I stood in a kitchen where only a year and a half ago I was serving nachos and opening beer bottles for a bunch of well-off business people in town.
It was where I met some of the crew I would be working with for the following year. I didn’t know anyone, but I knew how to cook and I knew how to open beer bottles.
I needed the cash, so the chef of the event called me up and said they could use me and would pay me at the end of the night. It was my first job back in Mississippi. I was stationed outside in 90% humidity and was drenched by the first hour. The girl I was working next to sliced her hand open on an attempt to open a stubborn beer bottle.
She gasped and bent over. Blood was dripping from her hand as she whispered to me, “I’ve gotta go…” and off she went to the E.R. for stitches. Even after that, the ‘bros’ waiting for their beer were still adamant on that bottle. So, I smiled and said cheers.
Fast forward to now, standing in that same kitchen as a head chef of a breakfast and lunch spot, and also a catering program with a crew that is equal parts hard working and kind and generous. Granted we have our scuffles like all kitchens do, but it is intense, back-breaking labor. Don’t ever get stuck in this trade unless you love it, or it will eat you alive.
I sit here now, in the sunken part of my bed after a nearly 100hr work week of Christmas parties and drop-offs and busy cafe days. My belly is full of hash browns, poached eggs and coffee.
I kinda felt like crying when it was done. I cook all of our catering food from scratch. Bechamel, marinara, ragu. I break down enough chickens for 150 people and cram their bones full of crushed garlic and thyme.
I intentionally put stress on my clock so the meat isn’t sitting around all day. It’s all about timing and pressure. So much pressure. Imagine waking up knowing that 200 people have to eat in eight hours and you have to cook it all. It’s a lot of f!@#$!@ pressure.
Also it’s a lot of dirty dishes. (And I do those, too.)
So yeah, I am relieved today. Happy, for the most part. Tired and my hands are torn to pieces from tossing around sharp chicken bones and the inside of my arms are burnt from reaching in the oven and being tired and careless.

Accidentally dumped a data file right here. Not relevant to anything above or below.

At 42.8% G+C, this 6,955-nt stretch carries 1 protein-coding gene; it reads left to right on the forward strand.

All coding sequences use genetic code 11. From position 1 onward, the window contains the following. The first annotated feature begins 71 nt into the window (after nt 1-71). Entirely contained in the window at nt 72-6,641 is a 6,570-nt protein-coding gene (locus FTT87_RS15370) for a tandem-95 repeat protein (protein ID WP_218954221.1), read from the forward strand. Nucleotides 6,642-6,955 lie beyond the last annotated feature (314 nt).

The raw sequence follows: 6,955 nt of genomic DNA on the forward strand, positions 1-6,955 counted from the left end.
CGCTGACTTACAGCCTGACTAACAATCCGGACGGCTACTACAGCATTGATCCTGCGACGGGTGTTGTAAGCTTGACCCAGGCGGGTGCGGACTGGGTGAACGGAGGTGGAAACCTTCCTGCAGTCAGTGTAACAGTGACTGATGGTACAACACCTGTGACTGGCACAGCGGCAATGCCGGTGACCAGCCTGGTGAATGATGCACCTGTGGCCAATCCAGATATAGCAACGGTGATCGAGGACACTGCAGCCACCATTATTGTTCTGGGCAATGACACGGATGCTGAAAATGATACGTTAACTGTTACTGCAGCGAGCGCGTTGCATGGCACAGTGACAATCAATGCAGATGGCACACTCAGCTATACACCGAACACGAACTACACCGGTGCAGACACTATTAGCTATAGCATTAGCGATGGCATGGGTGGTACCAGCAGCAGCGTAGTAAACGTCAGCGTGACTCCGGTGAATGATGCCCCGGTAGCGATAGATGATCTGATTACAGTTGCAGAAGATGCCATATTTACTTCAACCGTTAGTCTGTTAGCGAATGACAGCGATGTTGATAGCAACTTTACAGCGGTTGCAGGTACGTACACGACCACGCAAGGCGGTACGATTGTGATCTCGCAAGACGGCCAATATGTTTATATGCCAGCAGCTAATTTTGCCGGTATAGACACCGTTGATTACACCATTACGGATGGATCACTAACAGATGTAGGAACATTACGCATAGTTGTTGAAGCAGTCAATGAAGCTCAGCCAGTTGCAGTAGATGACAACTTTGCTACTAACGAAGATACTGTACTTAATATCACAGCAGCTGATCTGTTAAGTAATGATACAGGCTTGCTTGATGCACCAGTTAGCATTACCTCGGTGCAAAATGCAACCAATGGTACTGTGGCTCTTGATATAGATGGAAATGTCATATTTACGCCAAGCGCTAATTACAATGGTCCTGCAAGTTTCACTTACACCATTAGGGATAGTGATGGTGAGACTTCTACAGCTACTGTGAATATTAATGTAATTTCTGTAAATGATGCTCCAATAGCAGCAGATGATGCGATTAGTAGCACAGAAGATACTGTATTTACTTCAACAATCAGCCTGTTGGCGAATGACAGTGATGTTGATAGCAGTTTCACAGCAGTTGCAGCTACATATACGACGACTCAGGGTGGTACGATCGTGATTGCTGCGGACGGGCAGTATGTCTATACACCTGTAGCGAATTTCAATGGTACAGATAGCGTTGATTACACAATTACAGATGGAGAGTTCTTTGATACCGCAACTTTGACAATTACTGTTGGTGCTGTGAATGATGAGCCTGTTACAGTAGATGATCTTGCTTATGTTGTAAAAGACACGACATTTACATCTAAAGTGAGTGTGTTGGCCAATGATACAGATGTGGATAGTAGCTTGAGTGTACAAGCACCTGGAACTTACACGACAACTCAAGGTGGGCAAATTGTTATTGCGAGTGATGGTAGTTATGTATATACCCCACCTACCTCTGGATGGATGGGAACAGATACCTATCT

I am proud.
Of my crew, and all their hard work and sacrifice. Missing their own Christmas parties and traditions to help uphold others. They are servants at heart and they are the reason these things work. It’s funny, and I think we all sort of think that we wouldn’t be able to do it if it wasn’t for the other person.
And that’s how this stuff works. Accountability and respect. Getting paid fairly doesn’t hurt either, and when it comes to wealthy southerners, we don’t mind putting in a little extra.
With all that being said, I am filled to the brim with thanks.
I am thankful for this quiet space I have today. Not many people get that luxury.
I’m thinking about a lot of people and a lot of things…and if where I am now is a testament in how to treat others and move forward, then I can only imagine where we’ll be next year.
2 responses to “cheers!”
Merry Christmas, Josh. 🙂
Must admit…Got welled up a bit reading this. I worked well into my 50’s in restaurants because I absolutely loved it…everything about it. Front of the house, back of the house. They say it’s addictive and for me it was for all the right reasons which you have enumerated splendidly here. I share your love of service…in the simplest most profound way. Everyone is hungry….